7. I gave Moyes the benefit of the doubt until I saw Sunday’s tactical screw-up. I thought the players were totally letting him down but with the strikeforce Utd had on the pitch, they should have destroyed Fulham, who are bottom of the league and are atrocious away from home. I’m beginning to wonder if Moyes is one step behind and not the world class manager Utd need. I doubt the owners/board will tolerate more than one season of poor results.

    1. The Glazers can be ruthless. They sacked Tony Dungy because he kept on losing in the playoffs (and IIRC some said that the Glazers believed that his playing style was too conservative), they sacked their Super Bowl winning coach John Gruden and sacked Raheem Morris and Greg Schiano. I don’t think the Glazers will do nothing while watching their investment losing value everyday.

      1. The difference is that the Glazers know something about American Football whereas they rely on people like SBC and SAF to advise them on United. I doubt very much that they will go against the very people they appointed as advisors. Of course the United board is made up of more than these two people but only if the board suggests that Moyes should be replaced will the Glazers act.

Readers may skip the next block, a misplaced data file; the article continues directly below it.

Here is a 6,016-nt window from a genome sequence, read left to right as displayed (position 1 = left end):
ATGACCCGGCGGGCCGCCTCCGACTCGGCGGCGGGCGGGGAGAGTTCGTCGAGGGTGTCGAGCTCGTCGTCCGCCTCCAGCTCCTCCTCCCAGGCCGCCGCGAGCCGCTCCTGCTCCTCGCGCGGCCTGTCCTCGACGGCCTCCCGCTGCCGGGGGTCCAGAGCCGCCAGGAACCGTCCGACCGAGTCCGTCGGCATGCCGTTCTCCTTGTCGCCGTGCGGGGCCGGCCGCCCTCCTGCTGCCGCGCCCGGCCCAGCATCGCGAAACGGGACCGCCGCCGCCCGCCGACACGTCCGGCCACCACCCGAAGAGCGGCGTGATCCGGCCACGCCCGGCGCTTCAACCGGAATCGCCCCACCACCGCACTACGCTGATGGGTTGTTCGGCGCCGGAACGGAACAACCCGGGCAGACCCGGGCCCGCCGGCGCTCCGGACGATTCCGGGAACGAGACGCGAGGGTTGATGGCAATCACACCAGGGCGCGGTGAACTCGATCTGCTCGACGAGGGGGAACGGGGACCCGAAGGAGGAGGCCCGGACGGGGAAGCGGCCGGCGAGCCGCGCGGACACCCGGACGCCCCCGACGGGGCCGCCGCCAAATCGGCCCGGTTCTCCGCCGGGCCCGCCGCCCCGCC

8. Time to face the facts that United have a almighty crisis going on. To many players past there best and a world class goalscorer forever injured.To be able to challenge for the title again you need around 5 or 6 world class players or young gifted players.

    The problem at the moment with Moyes is down to a few factors. He has never won anything before and is at a club which the players have won trophies.The players have more experiance than him so why would they fully listen to what he says.Moyes tactical game is he hasnt or ever has had one.He performs better with a small group of players who have a battling quality with little flair but a togetherness.
    He has one style of football that is not suited to a top club at all.He knows no other way to play the game.

    1. I’ve said it several times: Moyes’ team always worked hard but never had flair.
      Completely agree with you.

      I don’t think the players were against him from day one but I think he lost the dressing room quickly. The players are not stupid, they can see which managers have ideas and who don’t – as these players have played for different managers in their careers, especially with their national teams.